Brenda Johnson, owner of GSD mix Sam says her adopted dog has excelled at working with children. “We went to a class so she could do work in hospitals; she needed six weeks of training and she passed with flying colors,” Johnson says. “Sam was so good with kids; she worked at schools for eight years, helping kids with self-esteem. The young children were so surprised that big Sam was so gentle as she looks like a wolf.”
Be sure your GSD gets a chance to run around and demonstrate the elegant gait that enamored original breeder Max von Stephanitz. Be mindful to prevent heat stroke when exercising this thick- and dark-coated pup in hot weather.
And speaking of thick coats, another trait of the breed is heavy shedding—regular vacuuming will be regular exercise for the dog’s human companions.
In addition to typical canine health issues, German shepherds are susceptible to several conditions that afflict the breed specifically. Many mixed-breed dogs “have a little shepherd in them,” which can both reduce the risk of pure-breed problems and introduce them into the mix. These are the main issues:
Bloat/ Gastric dilatation and volvulus: For humans, bloating is usually minor discomfort from overeating. But for a German shepherd, bloat is a dangerous—possibly fatal—health condition commonly found in large, deep-chested breeds. Bloat refers to two, often combined conditions, gastric dilatation and volvulus. Gastric dilatation happens when the stomach becomes distended as it fills with gas. Gastric dilatation and volvulus (GDV), occurs when the gas-filled stomach then rotates or twists on itself, obstructing blood flow. The symptoms can include drooling, retching (without vomiting), a hard or swollen belly, hunching, restlessness, and labored breathing.
A dog with bloat, or suspicion of bloat, requires immediate medical attention. Risk factors for bloat include age, relatives with the condition, and being fed one large meal a day. And while raised bowls have been recommended in the past to prevent bloat, research has also found that they actually increase the risk of bloat.
Treatment often requires gastric decompression, generally with an esophageal tube to release air and fluid, and surgery to restore the stomach’s natural position.
Hip and elbow dysplasia: German shepherds may suffer from this abnormality in their hips or elbows, where the joints can dislocate and wear out, leading to chronic pain and arthritis. It can present as stiffness, difficulty with stairs, and decreased range of motion and activity. Your vet can diagnose, often with X-ray imaging (but may need a CT scan for elbow dysplasia). Although the breed is genetically predisposed to dysplasia, owners can reduce the risk and severity through weight maintenance—maintaining a lean body condition is critical for joint health for every dog—and high-quality food. Treatment ranges from supplements and physical therapy to hip replacement. Ensure young puppies don’t grow too fast (don’t free-feed), or over-exercise—restrict running and jumping on hard surfaces and other activities that create high impact on the joints.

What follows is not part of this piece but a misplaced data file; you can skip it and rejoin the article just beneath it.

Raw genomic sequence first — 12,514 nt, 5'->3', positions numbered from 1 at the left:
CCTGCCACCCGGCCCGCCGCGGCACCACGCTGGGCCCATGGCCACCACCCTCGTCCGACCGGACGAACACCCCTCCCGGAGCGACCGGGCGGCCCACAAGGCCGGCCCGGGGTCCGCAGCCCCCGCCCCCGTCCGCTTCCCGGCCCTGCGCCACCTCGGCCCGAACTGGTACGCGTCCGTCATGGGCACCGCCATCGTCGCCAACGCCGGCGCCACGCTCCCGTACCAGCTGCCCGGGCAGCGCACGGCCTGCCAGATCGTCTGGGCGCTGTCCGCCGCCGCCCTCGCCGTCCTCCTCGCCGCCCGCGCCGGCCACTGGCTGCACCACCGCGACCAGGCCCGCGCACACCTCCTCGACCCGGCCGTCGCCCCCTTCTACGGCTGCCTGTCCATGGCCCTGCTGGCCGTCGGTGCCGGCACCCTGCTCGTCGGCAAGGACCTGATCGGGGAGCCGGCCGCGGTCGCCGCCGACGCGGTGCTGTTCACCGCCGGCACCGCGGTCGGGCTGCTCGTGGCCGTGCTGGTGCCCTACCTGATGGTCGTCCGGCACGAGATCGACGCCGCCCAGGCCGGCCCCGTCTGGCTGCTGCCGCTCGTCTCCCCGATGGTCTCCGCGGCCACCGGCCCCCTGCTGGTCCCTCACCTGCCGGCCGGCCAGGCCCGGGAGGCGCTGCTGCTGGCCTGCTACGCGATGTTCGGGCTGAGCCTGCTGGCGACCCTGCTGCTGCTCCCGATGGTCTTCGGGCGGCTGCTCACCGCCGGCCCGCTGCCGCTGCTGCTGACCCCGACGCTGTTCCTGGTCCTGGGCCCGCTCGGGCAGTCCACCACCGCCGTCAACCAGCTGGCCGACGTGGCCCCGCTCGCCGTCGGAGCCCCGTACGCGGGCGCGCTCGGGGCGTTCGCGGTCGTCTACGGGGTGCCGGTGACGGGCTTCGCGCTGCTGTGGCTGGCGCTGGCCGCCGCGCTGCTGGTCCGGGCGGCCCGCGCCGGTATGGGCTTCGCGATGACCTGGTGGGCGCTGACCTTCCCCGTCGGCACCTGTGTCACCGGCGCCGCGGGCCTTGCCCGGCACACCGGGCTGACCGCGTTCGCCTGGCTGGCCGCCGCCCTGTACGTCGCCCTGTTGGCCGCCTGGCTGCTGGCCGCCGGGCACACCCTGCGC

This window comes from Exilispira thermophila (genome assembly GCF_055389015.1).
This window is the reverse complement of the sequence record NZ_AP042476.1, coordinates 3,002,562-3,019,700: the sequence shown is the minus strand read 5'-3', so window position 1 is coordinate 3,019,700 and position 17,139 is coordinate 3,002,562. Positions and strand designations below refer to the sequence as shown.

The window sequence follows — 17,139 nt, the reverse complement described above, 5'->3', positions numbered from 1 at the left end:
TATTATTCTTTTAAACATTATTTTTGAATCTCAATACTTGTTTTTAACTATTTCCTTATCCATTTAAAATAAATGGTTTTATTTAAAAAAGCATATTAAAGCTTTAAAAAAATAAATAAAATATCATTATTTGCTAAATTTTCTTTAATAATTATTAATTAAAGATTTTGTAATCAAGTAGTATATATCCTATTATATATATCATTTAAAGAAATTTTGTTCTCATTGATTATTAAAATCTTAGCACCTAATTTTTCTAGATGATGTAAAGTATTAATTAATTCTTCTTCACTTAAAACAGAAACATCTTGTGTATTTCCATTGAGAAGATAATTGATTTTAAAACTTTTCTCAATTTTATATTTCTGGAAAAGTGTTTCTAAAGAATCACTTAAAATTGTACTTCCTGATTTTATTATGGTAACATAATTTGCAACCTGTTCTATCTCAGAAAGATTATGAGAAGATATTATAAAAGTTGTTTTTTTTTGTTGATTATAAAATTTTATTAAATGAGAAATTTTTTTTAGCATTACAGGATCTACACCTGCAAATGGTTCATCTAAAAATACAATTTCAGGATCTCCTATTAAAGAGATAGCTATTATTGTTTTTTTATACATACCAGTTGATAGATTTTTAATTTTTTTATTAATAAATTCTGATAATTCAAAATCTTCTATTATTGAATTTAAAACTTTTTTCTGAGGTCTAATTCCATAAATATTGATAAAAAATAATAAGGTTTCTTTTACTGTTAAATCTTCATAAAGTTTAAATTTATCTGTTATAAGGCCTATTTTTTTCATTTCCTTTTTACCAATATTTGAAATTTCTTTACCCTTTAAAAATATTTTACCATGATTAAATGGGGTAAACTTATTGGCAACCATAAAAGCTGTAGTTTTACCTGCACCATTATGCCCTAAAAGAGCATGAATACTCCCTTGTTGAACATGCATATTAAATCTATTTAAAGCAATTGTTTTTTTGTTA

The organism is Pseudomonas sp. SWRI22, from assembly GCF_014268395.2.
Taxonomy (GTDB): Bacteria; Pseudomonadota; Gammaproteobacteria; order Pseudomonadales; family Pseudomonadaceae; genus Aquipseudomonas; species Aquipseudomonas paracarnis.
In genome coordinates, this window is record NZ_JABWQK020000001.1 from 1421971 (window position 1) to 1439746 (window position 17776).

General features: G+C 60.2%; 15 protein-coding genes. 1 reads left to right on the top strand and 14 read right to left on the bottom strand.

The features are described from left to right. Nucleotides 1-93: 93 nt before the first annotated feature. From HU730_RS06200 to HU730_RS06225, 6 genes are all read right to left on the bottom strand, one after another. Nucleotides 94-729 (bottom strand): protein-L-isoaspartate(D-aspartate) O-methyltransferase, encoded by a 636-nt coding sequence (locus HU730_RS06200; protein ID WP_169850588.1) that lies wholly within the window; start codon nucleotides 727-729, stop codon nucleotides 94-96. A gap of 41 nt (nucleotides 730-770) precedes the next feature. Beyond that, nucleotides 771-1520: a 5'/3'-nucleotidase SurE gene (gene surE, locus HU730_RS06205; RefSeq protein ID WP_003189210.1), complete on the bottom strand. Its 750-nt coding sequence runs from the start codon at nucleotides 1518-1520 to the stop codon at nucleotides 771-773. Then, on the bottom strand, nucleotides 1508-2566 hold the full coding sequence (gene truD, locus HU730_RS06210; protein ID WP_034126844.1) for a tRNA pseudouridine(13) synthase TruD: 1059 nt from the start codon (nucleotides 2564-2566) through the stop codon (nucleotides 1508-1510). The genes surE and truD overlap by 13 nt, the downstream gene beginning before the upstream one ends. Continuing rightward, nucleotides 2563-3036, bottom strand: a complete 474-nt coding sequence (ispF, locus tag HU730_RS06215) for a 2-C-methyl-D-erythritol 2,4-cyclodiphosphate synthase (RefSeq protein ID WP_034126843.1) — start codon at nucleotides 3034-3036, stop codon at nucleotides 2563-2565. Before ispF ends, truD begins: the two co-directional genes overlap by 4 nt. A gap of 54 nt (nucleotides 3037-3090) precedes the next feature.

Degenerative myelopathy: German shepherds are among a number of dog breeds with genetic risk of this progressive spinal condition, often likened to human amyotrophic lateral sclerosis, or ALS. Degenerative myelopathy usually strikes dogs in middle-age and older with early symptoms such as loss of hind-leg coordination.
Pancreatic enzyme insufficiency: This condition, also called exocrine pancreatic insufficiency, is found in other animals, including humans, but is most frequent in young adult German shepherds. In short, damage to the pancreas makes it difficult for the breed to absorb nutrients from food. Even if your German shepherd is a voracious eater, and seemingly getting enough to eat, they may exhibit symptoms associated with malnutrition: diarrhea, dry and flaky skin, and weight loss. After a vet’s diagnosis, pancreatic enzyme insufficiency is often treated successfully with medication, specifically a powder with pancreatic enzymes.
Eosinophilic panosteitis: Sudden, otherwise unexplained lameness of one of more legs in a growing German shepherd could indicate this condition, nicknamed “pano” or growing pains. Call your vet at the onset of symptoms, but rest easier knowing that puppies and young dogs tend to grow out of pano naturally. It typically strikes the humerus, or upper part of the front leg, but can also affect other large bones of the front and rear legs. The bone is painful to the touch, though the exact reasons remain unclear, and treatment options include analgesics or anti-inflammatories, plus only light exercise, until the condition resolves itself.